Let It Fall Where It May

Yesterday I was able to enjoy an afternoon moment of simple joy. After a couple of difficult days, struggling with home school and work schedule overlaps and uncertainty about both my job and the new normal, I was able to catch a bit of a break.

The weather was amazing, absolutely perfect. Warmer than had been predicted but not hot, clear blue skies, light breeze, perfect.

Two of my three kids were playing in the backyard while I watched. My son slipped on some dry grass that is always the last part of the lawn to turn green, and then grows like crazy all year long. The dry patch had been shedding tiny brown stalks all spring and this gave us all an idea.

Nothing like a bit of natural confetti and moments of down time to experiment with a camera.

It had been a few days since I had really taken any pictures, and longer since I had taken anything that I felt really excited about. Despite the simplicity (or because of it) I found myself enjoying the process, my kids, and the moment all at once. Something I really needed.

Nothing more to be said except that I hope all of you can find a slice of bliss amidst the stress of our shared uncertainty. Shout-out also to Yuri for inspiring in part the idea for throwing things into the air and taking pictures of them with his No Gravity project, though my interpretation wasn’t nearly so daring.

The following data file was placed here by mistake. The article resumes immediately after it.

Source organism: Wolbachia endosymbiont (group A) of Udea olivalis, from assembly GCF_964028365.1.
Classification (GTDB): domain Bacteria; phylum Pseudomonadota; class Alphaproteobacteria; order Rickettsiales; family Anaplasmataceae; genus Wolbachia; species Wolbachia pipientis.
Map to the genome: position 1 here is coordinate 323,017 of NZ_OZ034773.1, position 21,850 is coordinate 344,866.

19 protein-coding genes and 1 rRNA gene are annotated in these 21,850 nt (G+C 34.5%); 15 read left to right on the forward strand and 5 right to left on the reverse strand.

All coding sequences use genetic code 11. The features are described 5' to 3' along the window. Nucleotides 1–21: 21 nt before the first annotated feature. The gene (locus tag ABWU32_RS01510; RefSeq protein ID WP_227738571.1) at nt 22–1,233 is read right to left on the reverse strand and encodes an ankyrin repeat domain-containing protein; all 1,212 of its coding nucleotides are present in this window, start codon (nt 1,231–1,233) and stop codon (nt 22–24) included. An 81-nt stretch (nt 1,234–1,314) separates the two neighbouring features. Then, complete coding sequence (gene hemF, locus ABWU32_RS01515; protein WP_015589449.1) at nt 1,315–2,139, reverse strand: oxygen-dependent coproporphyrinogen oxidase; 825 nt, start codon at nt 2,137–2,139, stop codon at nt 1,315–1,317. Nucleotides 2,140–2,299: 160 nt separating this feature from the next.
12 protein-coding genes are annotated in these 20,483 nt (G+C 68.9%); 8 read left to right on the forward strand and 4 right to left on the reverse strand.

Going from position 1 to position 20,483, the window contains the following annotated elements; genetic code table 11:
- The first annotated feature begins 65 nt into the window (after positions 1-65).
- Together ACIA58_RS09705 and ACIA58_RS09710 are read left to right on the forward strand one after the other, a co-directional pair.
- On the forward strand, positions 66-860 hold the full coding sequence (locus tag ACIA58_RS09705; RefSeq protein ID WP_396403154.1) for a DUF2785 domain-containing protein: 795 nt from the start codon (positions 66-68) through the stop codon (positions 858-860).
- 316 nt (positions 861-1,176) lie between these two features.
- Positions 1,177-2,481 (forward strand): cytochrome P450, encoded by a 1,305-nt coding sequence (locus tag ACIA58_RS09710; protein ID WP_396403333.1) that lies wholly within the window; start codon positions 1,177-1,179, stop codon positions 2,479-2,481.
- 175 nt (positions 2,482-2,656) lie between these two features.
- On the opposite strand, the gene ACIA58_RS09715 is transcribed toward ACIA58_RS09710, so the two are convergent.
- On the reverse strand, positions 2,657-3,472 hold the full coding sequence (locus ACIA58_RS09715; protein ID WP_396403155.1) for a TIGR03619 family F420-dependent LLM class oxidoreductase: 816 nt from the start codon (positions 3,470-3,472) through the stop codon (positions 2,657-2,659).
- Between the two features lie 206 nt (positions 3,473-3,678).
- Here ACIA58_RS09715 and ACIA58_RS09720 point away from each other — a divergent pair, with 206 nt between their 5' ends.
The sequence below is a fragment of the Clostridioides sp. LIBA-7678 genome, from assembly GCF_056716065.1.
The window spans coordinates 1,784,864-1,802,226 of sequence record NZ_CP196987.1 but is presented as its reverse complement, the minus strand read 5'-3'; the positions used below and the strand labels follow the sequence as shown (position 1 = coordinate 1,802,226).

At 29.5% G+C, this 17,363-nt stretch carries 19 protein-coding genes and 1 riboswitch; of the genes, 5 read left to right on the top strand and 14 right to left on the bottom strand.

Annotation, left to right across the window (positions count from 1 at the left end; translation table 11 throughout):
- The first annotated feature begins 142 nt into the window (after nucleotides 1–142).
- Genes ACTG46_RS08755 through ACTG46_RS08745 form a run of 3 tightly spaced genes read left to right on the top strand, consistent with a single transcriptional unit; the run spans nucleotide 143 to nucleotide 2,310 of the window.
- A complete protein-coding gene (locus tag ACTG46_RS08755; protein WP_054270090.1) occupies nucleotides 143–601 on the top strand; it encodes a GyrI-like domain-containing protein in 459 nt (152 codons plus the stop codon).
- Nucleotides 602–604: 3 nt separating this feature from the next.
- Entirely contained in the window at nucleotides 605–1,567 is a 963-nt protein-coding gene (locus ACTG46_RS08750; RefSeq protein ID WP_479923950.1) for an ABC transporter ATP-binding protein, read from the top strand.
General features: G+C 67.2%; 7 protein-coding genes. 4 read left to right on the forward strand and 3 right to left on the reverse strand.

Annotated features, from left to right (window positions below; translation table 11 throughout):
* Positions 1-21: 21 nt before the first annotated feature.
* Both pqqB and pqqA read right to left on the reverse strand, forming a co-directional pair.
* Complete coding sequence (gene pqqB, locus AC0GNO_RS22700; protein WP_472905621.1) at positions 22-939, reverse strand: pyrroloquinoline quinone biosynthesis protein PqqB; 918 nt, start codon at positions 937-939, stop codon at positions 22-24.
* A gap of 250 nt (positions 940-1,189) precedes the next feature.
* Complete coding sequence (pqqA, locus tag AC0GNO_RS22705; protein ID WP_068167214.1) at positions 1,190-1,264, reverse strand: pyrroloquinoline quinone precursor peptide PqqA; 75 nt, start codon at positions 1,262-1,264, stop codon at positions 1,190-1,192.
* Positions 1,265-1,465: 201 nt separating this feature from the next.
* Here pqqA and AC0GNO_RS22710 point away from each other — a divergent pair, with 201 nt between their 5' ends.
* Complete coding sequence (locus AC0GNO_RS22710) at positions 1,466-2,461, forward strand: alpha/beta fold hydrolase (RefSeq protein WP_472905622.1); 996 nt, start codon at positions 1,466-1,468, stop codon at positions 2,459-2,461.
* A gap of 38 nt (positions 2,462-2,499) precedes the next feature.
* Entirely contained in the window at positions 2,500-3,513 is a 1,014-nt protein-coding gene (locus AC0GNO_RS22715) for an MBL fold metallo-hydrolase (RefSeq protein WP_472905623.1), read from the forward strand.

Tracing the Unseen

I feel the rhythms of nature tapping me on the shoulder. They call me back to a perceptive state in which I no longer remember what had been simmering at the edges of my mind only moments before.

Hanging in the air, suspended on thermals, our neighborhood turkey vultures come in a disparate flock home to roost each evening. They transpose across the sky without moving, shifted by the winds. Each bird form moving independently but bonded together through the gestalt of the form, remixing the collective abstract notion of “bird” in relationship to the deep sky and waxing moon.

Observing the flocking birds twinges sympathetic images of bubbles forming on our back patio. The ephemeral time-worm-bodies stretching out and defined by unseen currents before ceasing to exist.

The motion of the unseen around me shows itself only as a reflection of a reflection, translated through an interpreter. I may not be able to decipher the causes or the connections, but I am grateful for the attempt at communication. May I continue to be receptive, to recognize the moment, and to be still within the never ending flow.